[1]  See Report of Foreign Bank and Financial Accounts,

[2]  See IRS Announcement posted June 24, 2009, regarding September 23 Deadline for Some FBAR, Filers,,,id=210174,00.html

[3]  The FBAR requirement arises under the authority of the Bank Secrecy Act ("BSA") statute and regulations, 31 U.S.C. § 5314 and 31 C.F.R. § 103.24, and is not a tax reporting requirement.  Unlike other BSA reporting requirements, the Department of the Treasury, Financial Crimes Enforcement Network ("FinCEN"), has delegated to the IRS the authority to administer FBARs, including the authority to impose civil penalties for failure to file and to issue guidance.  A range of civil and criminal penalties could apply to failures to file FBARs, depending on the reason for the non-filing and whether income attributable to the foreign account has been accurately reported.  A failure to file based on a good faith misunderstanding of the requirement without tax consequences and provided that the taxpayer follows the IRS’ instructions for filing should not result in any action by the IRS.

[4]  See IRS Announcement, Headliner Volume 265, FBAR Reporting by Persons with Only Signature Authority or Other Comparable Authority,,,id=206219,00.html

[5]  See IR-2009-58 and Announcement 2009-51,,,id=209418,00.html

[6]  See Voluntary Disclosure Announcement,,,id=206012,00.html, and Frequently Asked Questions (June 24, 2009),,,id=210027,00.html 

[7]  See Frequently Asked Questions–Revised June 24, 2009. 

Gibson, Dunn & Crutcher LLP

Gibson, Dunn & Crutcher lawyers are available to assist in addressing any questions you may have regarding these issues.  If you have questions about the requirements, concerns about failure to file FBARs in the past, or have potential tax issues coupled with a failure to file FBARs, please contact the Gibson Dunn attorney with whom you work or any of the following:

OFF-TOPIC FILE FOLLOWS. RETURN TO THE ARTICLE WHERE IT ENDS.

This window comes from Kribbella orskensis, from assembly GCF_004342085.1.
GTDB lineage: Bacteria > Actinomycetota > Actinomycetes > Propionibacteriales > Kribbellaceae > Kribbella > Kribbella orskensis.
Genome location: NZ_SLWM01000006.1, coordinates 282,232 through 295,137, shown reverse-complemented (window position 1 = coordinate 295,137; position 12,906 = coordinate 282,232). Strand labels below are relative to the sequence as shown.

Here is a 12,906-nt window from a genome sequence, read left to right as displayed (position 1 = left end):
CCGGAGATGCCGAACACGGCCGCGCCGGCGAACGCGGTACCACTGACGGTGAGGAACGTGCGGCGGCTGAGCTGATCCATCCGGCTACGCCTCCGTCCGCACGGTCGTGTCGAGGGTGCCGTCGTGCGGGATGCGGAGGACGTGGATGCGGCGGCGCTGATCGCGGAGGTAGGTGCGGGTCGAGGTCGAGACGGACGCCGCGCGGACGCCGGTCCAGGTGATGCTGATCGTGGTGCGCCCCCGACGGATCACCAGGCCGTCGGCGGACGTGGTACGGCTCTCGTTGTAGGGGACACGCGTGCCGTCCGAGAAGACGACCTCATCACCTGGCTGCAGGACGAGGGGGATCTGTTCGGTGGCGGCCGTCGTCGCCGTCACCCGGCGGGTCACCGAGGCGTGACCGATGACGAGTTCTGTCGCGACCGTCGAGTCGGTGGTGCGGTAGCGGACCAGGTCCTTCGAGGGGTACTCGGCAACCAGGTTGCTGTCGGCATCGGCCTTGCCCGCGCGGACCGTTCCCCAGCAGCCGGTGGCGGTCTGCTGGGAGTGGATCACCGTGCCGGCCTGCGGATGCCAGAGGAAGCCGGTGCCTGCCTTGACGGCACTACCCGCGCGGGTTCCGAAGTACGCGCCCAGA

Financial Institutions Practice Group
Amy G. Rudnick – Washington, D.C. (202-955-8210, [email protected])
Linda Noonan – Washington, D.C. (202-887-3595, [email protected])

Tax Practice Group
Arthur D. Pasternak – Washington, D.C. (202-955-8582, [email protected])
Jeffrey M. Trinklein - New York (212-351-2344, [email protected])
Romina Weiss – New York (212-351-3929, [email protected])
Benjamin H. Rippeon – Washington, D.C. (202-955-8265, [email protected])

Investment Fund Practice Group
Edward D. Nelson – New York (212-351-2666, [email protected])
Edward Sopher
– New York (212-351-3918, [email protected])
C. William Thomas, Jr. – Washington, D.C. (202-887-3735, [email protected])